Legal Dictionary

intention

Legal Definition of intention

Related terms


Definition of intention

Pronunciation

Noun

intention (plural intentions)

  1. A course of action that a person intends to follow.

    My intention was to marry a wealthy widow.

  2. The goal or purpose behind a specific action or set of actions

    The intention of this legislation is to boost the economy.

  3. (obsolete) Tension; straining, stretching.

Further reading

In criminal law, intention is one of the three general classes of mens rea necessary to constitute a conventional as opposed to strict liability crime.

Definitions

Intention is defined in R. v Mohan as "the decision to bring about a prohibited consequence".

A range of words is used to represent shades of intention in the various criminal laws around the world. The mental element, or mens rea, of murder, for example, is traditionally expressed as malice aforethought, and the interpretations of malice, "maliciously" and "wilfully" vary between pure intention and recklessness depending on the jurisdiction in which the crime was committed and the seriousness of the offence.

A person intends a consequence when he or she foresees that it will happen if the given series of acts or omissions continue and desires it to happen. The most serious level of culpability, justifying the most serious levels of punishment, will be achieved when both these components are actually present in the accused's mind (a "subjective" test). A person who plans and executes a crime is considered, rightly or wrongly, a more serious danger to the public than one who acts spontaneously (perhaps because they are less likely to get caught), whether out of the sudden opportunity to steal, or out of anger to injure another. But intention can also come from the common law viewpoint as well.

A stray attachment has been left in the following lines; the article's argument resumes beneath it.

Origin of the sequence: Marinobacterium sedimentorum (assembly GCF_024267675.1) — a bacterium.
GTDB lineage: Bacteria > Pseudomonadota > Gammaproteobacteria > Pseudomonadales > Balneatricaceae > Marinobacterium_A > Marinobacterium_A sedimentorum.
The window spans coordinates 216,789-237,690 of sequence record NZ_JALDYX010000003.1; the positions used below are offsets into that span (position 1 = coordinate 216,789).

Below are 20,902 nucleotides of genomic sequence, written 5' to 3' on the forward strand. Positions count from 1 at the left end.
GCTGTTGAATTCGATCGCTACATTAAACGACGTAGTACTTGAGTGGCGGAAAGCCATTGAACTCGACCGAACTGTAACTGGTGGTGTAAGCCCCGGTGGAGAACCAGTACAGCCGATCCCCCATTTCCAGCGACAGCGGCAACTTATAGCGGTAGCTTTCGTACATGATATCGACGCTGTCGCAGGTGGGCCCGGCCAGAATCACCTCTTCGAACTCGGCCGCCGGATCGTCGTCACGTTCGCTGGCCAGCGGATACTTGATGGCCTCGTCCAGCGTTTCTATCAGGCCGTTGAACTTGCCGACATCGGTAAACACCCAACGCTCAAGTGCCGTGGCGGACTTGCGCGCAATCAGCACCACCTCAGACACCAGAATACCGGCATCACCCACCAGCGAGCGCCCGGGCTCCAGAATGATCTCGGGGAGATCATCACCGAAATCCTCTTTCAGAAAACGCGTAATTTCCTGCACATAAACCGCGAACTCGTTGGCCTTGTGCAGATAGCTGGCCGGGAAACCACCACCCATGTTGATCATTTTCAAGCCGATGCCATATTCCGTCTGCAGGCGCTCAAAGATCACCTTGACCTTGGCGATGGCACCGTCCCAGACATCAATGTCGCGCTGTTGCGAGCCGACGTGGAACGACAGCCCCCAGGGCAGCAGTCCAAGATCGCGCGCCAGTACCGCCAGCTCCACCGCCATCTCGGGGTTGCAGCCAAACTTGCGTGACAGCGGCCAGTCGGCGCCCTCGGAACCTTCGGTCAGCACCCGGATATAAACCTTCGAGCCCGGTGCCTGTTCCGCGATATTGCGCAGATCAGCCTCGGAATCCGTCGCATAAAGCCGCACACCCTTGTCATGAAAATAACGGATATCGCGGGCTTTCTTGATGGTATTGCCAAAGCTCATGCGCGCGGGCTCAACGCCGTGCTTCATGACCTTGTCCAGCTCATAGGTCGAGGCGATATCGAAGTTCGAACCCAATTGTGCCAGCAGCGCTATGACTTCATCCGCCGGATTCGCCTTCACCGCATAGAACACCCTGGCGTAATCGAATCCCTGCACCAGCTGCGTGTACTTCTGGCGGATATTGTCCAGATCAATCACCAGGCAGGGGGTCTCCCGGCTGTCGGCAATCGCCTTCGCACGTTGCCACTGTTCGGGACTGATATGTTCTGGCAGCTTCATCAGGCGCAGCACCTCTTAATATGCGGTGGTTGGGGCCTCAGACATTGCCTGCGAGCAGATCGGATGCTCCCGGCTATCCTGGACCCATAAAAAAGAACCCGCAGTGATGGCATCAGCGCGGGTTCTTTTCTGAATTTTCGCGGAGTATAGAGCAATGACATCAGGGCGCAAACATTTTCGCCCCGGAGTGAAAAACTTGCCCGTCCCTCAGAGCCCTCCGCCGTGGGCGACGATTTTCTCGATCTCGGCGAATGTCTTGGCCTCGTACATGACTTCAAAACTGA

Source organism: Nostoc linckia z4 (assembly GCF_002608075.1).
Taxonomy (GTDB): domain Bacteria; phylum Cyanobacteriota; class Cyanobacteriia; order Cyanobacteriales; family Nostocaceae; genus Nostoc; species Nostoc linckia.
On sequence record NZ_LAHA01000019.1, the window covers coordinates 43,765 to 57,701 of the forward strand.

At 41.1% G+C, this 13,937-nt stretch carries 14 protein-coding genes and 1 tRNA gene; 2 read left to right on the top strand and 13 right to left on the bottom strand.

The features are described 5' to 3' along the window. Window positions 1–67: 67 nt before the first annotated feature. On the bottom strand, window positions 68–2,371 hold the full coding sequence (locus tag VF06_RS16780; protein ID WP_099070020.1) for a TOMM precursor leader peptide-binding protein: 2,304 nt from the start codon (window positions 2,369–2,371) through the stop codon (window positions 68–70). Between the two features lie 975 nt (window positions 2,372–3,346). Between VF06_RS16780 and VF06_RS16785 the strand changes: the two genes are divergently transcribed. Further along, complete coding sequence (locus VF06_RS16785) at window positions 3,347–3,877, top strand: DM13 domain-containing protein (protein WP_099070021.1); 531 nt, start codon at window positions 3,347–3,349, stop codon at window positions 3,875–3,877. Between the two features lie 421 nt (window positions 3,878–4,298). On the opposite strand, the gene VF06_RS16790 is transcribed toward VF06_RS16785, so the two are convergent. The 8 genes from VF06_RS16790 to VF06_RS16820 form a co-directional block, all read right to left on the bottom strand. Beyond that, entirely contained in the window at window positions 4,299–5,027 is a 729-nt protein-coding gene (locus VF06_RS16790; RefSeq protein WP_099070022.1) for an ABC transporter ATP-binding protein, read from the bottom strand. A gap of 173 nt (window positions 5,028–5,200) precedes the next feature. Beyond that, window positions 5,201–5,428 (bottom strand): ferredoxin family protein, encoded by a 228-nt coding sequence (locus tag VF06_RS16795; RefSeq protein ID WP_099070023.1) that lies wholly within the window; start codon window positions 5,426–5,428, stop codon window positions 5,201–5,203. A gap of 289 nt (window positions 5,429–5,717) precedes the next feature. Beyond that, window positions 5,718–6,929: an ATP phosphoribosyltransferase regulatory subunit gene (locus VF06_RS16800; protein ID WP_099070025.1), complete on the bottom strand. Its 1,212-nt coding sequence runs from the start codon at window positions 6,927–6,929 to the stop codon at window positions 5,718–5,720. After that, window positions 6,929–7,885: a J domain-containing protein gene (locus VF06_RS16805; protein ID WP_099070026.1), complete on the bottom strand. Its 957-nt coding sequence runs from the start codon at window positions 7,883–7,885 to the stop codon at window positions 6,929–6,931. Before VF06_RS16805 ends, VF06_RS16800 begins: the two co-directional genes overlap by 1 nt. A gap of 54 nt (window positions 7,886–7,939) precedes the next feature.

Offenses of basic and of specific intent

In some states, a distinction is made between an offense of basic (sometimes termed "general") intent and an offense of specific intent.

  1. Offenses requiring basic intent specify a mens rea element that is no more than the intentional or reckless commission of the actus reus. The actor either knew (intended) or deliberately closed his mind to the risk (recklessness) that his action (actus reus) would result in the harm suffered by the victim. The crime of battery, for example, only requires the basic intent that the actor knew or should have known that his action would lead to harmful contact with the victim.
  2. A limited number of offences are defined to require a further element in addition to basic intent, and this additional element is termed specific intent. There are two classes of such offences:

    (a) Some legislatures decide that particular criminal offenses are sufficiently serious that the mens rea requirement must be drafted to demonstrate more precisely where the fault lies. Thus, in addition to the conventional mens rea of intention or recklessness, a further or additional element is required. For example, in English law, s18 Offences against the Person Act 1861 defines the actus reus as causing grievous bodily harm but requires that this be performed:
    1. unlawfully and maliciously - the modern interpretation of "malice" for these purposes is either intention or recklessness, "unlawfully" means without some lawful excuse (such as self-defence); and with
    2. the intent either to cause grievous bodily harm or to resist lawful arrest.
    The rule in cases involving such offenses is that the basic element can be proved in the usual way, but the element of specific intent must be shown using a more subjective than objective test so that the legislature's express requirement can be seen to be satisfied.

    (b) The inchoate offenses such as attempt and conspiracy require specific intent in a slightly different sense. The rationale for the existence of criminal laws is as a deterrent to those who represent a danger to society. If an accused has actually committed the full offense, the reality of the danger has been demonstrated. But, where the commission of the actus reus is in the future and the accused is merely acting in anticipation of committing the full offense at some time in the future, a clear subjective intention to cause the actus reus of the full offense must be demonstrated. Without this specific intent, there is insufficient evidence that the accused is the clear danger as feared because, at any time before the commission of the full offense, the accused may change his or her mind and not continue. Hence, this specific intent must also be demonstrated on a subjective basis.

At times a forensic psychiatric examination may be helpful in ascertaining the presence or absence of mens rea in crimes which require specific intent.

References:

  1. Wiktionary. Published under the Creative Commons Attribution/Share-Alike License.



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